Lines are open at 877-207-2276. We'd love to answer your questions, but let's go to Laura in Utah. Laura, you are on the air. Hello. Can you hear me, Luke? Yes, I can. How are you doing today, Laura?

I am doing well. Thank you so much for jumping in and filling in. And Matt said while he's traveling down here, it's going to be great to see him again. Exactly. But my question is, now the Mormons, the LDS, they do baptism for the deaf, and they take that verse out of context. What I'm curious about is, so it's in their own Book of Mormon in Alma, 34, I think it's verses 32 through 35, it says something totally different about when you die, you're done. How do we witness to Mormons about this when this gets brought up?

What is a good thing to be able to talk to them about? Yeah, I've found with LDS that I meet in the street out here in Utah, when you bring up those conflicts, between the Book of Mormon and the later teaching that developed in the LDS Church. And there certainly are plenty of such conflicts. But when you bring those up, which is certainly worth doing, planting that seed for consideration, showing that, oddly enough, in some cases, the Book of Mormon agrees with me more than you. But typically, those things are simply reinterpreted or downplayed. But it can be a helpful extra tool of, hey, pointing out, look, even the Book of Mormon shows that what you believe on this would disagree with what you would say on the nature of God, as you're saying, the nature of the afterlife, that final judgment, the fiery torments of hell, are clearly taught in the Book of Mormon. And so there can be value in pointing those things. I've personally never found it to be a major persuasive thing with any of the individuals I've met, but Mormons are individual humans, all each with their own perspectives, and it's worth bringing that out. So I do think that there's value in raising it as part of the point. But then, of course, we want to go to 1 Corinthians 15 itself, where they're getting that.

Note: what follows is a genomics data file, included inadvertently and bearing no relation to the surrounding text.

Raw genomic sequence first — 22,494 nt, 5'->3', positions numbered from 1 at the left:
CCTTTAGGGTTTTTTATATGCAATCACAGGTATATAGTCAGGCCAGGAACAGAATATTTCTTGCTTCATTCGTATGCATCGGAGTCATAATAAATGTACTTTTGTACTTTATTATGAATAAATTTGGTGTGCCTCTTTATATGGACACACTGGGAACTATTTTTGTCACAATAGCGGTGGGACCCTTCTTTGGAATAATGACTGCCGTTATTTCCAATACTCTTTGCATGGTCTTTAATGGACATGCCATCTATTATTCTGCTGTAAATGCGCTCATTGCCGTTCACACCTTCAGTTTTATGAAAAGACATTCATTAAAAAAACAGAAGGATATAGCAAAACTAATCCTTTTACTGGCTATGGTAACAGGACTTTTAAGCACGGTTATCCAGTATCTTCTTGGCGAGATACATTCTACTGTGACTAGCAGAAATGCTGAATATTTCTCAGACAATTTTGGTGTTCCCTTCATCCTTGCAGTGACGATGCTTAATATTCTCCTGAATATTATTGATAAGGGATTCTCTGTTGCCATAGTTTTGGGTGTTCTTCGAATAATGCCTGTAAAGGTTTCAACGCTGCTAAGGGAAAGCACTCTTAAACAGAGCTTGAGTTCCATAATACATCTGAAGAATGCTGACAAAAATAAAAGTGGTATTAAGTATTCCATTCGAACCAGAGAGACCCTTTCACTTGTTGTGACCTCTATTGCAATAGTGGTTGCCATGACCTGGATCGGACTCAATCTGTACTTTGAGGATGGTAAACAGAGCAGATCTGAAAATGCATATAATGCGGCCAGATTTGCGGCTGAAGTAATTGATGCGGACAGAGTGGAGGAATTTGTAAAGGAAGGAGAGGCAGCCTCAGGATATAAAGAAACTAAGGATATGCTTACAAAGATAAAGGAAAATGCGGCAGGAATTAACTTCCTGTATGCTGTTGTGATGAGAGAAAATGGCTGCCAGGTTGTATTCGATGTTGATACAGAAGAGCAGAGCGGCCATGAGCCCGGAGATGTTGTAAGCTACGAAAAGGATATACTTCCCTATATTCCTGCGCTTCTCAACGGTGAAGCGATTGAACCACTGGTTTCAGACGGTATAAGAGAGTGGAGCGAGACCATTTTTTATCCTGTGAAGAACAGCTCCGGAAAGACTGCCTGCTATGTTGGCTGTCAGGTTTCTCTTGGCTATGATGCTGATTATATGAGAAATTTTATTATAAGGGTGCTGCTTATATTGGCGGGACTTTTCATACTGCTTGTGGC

And hold on, my program is freezing here, so I'm turning there now. But the context there in 1 Corinthians 15, which is so important to have in mind, it's dealing with the fact that there are false teachers who have come in who are denying the resurrection. And so Paul is attempting to affirm, not denying Jesus' resurrection, but denying the future resurrection of Christian believers today, or in Paul's day, at that time. And so we're saying, there is no future resurrection. When you die, your body will not be raised, and Paul is refuting that in various ways, showing how their teaching doesn't hold up. And so, now if Christ is preached that He has been raised from the dead, how do some among you say there is no resurrection from the dead?

So that's who he's challenging, but there are some who say this. And as you move through the passage, Paul will go on to say, moreover, we are even found to be false witnesses of God if that teaching is true. So there's a we, Paul and those who are preaching, and if Christ has not been raised, your faith is worthless. So Paul is writing, there's a we, and there's a you. And those are the pronouns that he's using, Paul and his audience that he's writing to. Now, if Christ has been raised from the dead, the firstfruits, those who are asleep, for since by one man came death, by a man also came the resurrection of the dead.